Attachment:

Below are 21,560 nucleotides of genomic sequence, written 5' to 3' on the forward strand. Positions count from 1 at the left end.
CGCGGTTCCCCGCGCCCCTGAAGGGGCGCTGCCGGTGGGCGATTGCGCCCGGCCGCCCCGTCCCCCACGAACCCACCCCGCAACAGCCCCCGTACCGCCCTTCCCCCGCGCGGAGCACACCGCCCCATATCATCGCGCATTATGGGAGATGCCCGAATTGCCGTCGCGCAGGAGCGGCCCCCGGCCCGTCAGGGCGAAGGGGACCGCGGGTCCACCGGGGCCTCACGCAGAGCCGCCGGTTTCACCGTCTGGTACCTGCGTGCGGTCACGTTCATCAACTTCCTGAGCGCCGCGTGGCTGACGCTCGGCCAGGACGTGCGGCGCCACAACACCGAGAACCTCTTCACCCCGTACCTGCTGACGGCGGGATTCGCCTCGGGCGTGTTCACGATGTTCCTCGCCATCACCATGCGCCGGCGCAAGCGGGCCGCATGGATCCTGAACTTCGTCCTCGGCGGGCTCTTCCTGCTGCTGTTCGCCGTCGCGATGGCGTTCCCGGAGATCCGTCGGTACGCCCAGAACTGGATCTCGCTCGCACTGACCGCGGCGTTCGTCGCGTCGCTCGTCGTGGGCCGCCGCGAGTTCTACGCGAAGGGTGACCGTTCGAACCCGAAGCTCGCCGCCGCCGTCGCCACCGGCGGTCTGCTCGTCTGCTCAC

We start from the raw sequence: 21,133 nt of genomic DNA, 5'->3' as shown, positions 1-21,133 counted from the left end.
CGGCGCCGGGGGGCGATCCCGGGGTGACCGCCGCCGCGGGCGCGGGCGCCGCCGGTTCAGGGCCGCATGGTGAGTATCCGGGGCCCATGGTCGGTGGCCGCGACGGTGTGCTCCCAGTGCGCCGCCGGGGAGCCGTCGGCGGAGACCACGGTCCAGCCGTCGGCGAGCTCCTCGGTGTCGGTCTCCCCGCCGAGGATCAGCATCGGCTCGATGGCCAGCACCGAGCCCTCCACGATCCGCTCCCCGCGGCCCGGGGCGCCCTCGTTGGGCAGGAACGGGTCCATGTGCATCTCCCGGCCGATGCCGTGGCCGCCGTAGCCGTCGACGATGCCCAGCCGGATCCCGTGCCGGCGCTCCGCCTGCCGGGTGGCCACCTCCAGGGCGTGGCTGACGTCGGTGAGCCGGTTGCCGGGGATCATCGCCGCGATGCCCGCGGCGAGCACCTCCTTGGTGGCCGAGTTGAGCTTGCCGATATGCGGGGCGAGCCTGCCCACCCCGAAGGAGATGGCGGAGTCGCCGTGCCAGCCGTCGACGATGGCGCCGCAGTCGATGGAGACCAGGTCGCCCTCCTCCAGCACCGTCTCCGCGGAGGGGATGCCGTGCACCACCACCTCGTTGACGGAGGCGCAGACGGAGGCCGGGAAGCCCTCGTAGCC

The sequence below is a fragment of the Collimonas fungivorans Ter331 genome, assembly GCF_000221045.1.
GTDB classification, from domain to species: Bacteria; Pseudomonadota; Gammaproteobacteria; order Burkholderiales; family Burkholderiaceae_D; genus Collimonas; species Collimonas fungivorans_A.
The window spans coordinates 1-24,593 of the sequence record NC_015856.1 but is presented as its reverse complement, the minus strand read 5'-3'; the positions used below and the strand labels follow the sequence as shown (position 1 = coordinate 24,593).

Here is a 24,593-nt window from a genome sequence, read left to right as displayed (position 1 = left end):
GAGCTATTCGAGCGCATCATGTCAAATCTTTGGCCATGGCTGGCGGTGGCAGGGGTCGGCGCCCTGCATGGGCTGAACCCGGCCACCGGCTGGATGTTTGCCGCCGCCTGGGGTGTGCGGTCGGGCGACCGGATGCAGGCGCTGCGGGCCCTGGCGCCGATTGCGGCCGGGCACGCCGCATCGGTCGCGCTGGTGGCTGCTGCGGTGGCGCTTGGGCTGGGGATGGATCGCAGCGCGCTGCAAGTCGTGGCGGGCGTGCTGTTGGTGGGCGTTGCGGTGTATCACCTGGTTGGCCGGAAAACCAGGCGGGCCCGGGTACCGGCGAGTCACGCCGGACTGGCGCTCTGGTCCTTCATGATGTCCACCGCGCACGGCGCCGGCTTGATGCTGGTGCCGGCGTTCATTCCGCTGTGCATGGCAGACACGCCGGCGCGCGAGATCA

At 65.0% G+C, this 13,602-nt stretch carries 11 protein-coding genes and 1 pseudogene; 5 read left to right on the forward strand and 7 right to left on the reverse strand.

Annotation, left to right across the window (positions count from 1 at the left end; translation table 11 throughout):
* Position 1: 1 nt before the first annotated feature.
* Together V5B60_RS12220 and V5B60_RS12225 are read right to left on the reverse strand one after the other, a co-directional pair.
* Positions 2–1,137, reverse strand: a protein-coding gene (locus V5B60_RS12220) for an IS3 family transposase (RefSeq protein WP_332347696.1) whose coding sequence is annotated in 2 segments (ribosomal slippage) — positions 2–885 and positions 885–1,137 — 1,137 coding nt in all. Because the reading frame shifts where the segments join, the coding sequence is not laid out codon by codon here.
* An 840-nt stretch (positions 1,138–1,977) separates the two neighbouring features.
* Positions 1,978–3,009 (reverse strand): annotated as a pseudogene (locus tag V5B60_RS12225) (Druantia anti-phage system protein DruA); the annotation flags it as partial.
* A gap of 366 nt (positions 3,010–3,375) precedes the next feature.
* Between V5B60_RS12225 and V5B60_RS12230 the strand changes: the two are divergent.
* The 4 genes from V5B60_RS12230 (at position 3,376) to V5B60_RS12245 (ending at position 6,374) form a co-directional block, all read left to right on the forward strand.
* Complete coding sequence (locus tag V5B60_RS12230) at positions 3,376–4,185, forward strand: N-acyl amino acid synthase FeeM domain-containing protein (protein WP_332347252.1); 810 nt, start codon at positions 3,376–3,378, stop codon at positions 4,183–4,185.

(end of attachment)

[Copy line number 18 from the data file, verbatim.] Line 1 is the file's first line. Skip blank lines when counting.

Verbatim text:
* Between V5B60_RS12225 and V5B60_RS12230 the strand changes: the two are divergent.